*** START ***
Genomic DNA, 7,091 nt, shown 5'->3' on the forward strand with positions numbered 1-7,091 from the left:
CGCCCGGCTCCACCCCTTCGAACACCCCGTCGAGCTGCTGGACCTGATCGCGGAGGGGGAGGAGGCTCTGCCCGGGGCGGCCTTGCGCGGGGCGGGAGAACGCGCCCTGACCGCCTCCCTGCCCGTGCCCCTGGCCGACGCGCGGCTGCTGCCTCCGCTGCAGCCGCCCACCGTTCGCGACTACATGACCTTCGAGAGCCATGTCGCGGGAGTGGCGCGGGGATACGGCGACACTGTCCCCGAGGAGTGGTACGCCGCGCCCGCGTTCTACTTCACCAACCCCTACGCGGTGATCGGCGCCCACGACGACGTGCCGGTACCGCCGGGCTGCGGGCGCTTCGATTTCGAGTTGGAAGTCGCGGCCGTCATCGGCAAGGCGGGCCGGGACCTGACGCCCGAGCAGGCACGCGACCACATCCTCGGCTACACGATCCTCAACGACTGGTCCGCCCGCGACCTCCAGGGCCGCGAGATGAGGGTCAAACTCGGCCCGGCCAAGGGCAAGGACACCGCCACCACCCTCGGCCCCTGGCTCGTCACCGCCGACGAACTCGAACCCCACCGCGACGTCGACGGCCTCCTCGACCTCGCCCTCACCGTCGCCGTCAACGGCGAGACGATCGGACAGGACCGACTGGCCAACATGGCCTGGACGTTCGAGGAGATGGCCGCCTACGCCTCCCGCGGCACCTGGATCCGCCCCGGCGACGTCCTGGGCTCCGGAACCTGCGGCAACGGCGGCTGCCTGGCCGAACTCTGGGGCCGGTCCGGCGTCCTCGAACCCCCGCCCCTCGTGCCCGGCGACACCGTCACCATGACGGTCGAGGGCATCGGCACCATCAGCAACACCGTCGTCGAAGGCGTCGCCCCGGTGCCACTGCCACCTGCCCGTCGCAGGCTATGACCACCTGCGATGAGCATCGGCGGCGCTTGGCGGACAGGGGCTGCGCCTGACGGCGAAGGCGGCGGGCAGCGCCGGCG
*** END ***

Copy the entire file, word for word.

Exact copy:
Genomic DNA, 7,091 nt, shown 5'->3' on the forward strand with positions numbered 1-7,091 from the left:
CGCCCGGCTCCACCCCTTCGAACACCCCGTCGAGCTGCTGGACCTGATCGCGGAGGGGGAGGAGGCTCTGCCCGGGGCGGCCTTGCGCGGGGCGGGAGAACGCGCCCTGACCGCCTCCCTGCCCGTGCCCCTGGCCGACGCGCGGCTGCTGCCTCCGCTGCAGCCGCCCACCGTTCGCGACTACATGACCTTCGAGAGCCATGTCGCGGGAGTGGCGCGGGGATACGGCGACACTGTCCCCGAGGAGTGGTACGCCGCGCCCGCGTTCTACTTCACCAACCCCTACGCGGTGATCGGCGCCCACGACGACGTGCCGGTACCGCCGGGCTGCGGGCGCTTCGATTTCGAGTTGGAAGTCGCGGCCGTCATCGGCAAGGCGGGCCGGGACCTGACGCCCGAGCAGGCACGCGACCACATCCTCGGCTACACGATCCTCAACGACTGGTCCGCCCGCGACCTCCAGGGCCGCGAGATGAGGGTCAAACTCGGCCCGGCCAAGGGCAAGGACACCGCCACCACCCTCGGCCCCTGGCTCGTCACCGCCGACGAACTCGAACCCCACCGCGACGTCGACGGCCTCCTCGACCTCGCCCTCACCGTCGCCGTCAACGGCGAGACGATCGGACAGGACCGACTGGCCAACATGGCCTGGACGTTCGAGGAGATGGCCGCCTACGCCTCCCGCGGCACCTGGATCCGCCCCGGCGACGTCCTGGGCTCCGGAACCTGCGGCAACGGCGGCTGCCTGGCCGAACTCTGGGGCCGGTCCGGCGTCCTCGAACCCCCGCCCCTCGTGCCCGGCGACACCGTCACCATGACGGTCGAGGGCATCGGCACCATCAGCAACACCGTCGTCGAAGGCGTCGCCCCGGTGCCACTGCCACCTGCCCGTCGCAGGCTATGACCACCTGCGATGAGCATCGGCGGCGCTTGGCGGACAGGGGCTGCGCCTGACGGCGAAGGCGGCGGGCAGCGCCGGCG